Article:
Doug (vo): Hell, there's a lot of Broadway musicals that were turned into films. The difference is when that happened, they had to make changes. They did this because Broadway audiences are different from movie-going audiences. And with good reason. In a Broadway show, an actor really has to project, really has to emote, and really has to act big in order for the audience all the way in the back row to hear them, as well as feel the emotion he or she is going through. That creates a very distinct kind of acting that's welcomed in theater, but kind of odd in movies. Even for a musical, which, of course, we know people don't just sing and dance out of nowhere in real-life, it still seems a touch over-the-top for the general audience to get into. I found this ironic because Newsies is now being turned into a (An image of the Broadway cast recording CD of 2012's Broadway musical version of Newsies is shown) Broadway play, and that makes the most sense. I feel like that's where it belongs. But here, it's just kind of awkward and it doesn't really suck you into the world that it's creating, mostly because it hasn't created that much of a world.
(More footage focusing on the musical scenes is shown, as well as showing the film's look and style)
Doug (vo): The city looks like a realistic city, the clothes look like realistic clothes. So when people sing and dance and talk this over-the-top, it doesn't fit. If they did something more similar to what Chicago did where they really bring in the fantasy and the illusion and the surrealness of it, it might have had a better chance. But as is, the majority of the scenes are just waiting for the songs to come and go and not really express that much and be a little catchy. I mean, they're not awful songs. But they sort of have that typical Broadway sound that, for a movie audience, kind of creates a barrier for. In film, you can get close-ups, you can do zoom-ins, you can pan back, you can do all these cool tricks with the camera, but everything is shot at a distance, again, like it's a Broadway show, and that's not what we're watching. So, the over-the-top songs and over-the-top acting would work if it was in an over-the-top environment, but it's not. It's trying to make it look like a historical-looking New York of the past. And if you don't want to see a movie and instead wanna see a Broadway show that has a touch of a cinematic look, then you'll like this movie fine. I think that's why so many girls and young women do get into it; many are Broadway fans. But if you're looking for a better balance, say, like, what Fiddler on the Roof did, this one relishes its over-the-top feel-good attitude a little too much and comes off unbelievably corny.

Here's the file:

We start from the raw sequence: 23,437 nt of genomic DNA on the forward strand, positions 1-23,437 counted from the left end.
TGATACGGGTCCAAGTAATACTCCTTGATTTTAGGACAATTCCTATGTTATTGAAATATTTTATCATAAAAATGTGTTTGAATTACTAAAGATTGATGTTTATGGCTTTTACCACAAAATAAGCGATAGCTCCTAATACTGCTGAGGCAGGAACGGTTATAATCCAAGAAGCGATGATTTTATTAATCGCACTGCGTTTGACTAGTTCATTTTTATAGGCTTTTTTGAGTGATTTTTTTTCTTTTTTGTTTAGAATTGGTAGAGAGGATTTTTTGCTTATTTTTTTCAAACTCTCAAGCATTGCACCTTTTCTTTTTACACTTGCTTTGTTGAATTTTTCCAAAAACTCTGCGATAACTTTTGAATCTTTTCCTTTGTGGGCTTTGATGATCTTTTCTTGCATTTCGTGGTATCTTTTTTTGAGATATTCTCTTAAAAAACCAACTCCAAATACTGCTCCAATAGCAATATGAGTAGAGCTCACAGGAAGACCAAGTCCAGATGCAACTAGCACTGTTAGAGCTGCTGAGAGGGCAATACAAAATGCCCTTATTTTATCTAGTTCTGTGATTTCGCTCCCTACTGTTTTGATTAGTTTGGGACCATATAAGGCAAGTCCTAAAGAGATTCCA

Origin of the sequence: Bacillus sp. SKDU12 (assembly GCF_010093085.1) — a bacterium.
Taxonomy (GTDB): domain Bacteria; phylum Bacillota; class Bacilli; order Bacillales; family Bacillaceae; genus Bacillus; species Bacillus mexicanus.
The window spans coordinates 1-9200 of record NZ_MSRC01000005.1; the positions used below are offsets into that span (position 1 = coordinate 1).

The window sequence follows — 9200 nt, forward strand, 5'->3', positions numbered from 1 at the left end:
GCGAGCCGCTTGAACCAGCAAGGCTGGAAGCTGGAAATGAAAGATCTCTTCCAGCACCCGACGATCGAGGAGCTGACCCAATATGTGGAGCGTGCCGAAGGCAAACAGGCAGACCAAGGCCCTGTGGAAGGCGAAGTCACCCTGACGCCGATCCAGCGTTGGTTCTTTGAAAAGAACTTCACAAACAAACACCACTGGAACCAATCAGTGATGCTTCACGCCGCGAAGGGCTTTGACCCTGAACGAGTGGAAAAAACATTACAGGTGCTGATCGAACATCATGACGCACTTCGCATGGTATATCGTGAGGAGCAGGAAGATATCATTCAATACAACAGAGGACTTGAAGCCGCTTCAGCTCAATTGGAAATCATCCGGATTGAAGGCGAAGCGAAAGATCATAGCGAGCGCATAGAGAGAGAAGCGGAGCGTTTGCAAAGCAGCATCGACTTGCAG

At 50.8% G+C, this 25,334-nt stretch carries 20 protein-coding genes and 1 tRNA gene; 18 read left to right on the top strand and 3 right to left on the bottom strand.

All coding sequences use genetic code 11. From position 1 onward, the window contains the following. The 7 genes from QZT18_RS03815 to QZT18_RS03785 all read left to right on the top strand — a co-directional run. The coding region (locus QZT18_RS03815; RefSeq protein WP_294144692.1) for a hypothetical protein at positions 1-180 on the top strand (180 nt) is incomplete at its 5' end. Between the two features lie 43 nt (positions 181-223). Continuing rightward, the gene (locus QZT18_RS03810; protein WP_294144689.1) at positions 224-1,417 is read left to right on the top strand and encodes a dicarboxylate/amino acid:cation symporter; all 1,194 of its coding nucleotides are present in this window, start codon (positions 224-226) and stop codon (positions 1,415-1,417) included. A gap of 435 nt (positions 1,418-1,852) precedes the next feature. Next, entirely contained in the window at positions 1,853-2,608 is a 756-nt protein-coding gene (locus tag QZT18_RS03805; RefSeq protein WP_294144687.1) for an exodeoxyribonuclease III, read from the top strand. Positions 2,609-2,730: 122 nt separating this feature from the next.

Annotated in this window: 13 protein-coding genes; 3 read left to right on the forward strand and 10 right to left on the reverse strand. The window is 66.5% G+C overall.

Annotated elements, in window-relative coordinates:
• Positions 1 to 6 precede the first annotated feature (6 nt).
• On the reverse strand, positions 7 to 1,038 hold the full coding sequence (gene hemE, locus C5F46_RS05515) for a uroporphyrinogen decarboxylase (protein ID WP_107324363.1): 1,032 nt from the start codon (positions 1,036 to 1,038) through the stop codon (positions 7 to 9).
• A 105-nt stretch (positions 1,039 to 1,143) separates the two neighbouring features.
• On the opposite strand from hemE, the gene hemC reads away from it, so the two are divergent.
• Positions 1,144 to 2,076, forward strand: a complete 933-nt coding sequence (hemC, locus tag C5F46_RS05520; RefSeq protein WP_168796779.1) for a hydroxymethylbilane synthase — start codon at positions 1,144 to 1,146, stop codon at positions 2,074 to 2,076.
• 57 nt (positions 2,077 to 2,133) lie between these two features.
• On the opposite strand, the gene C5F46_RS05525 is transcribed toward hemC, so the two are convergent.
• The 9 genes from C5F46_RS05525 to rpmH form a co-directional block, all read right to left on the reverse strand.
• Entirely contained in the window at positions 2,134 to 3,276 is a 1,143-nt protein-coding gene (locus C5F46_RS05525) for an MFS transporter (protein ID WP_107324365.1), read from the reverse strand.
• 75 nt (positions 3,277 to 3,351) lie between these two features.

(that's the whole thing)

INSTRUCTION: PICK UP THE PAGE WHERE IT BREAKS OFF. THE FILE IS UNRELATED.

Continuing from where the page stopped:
Final thought Edit
Doug (vo): So I do kinda feel bad for not liking the film because it's very clear that people worked very hard on it. The music's not bad music, the dancing is good, and for what the actors were told to do, they do it fine. It's just in the wrong medium. And I think those filters really can get in the way for some people. So, yeah, I did find it annoying and obnoxious and I did wanna fast forward through a lot of the scenes. But I know there is an audience for this that can get into that kind of acting and that wonderful dancing and so on and so forth. It's just not me. I appreciate the effort, but this is a story I definitely don't need to read all about.
(One of the film's final scenes, showing the main character, Jack Kelly, riding on a carriage with President Roosevelt while a large crowd cheers for them, is shown as we hear the ending of "Carrying the Banner")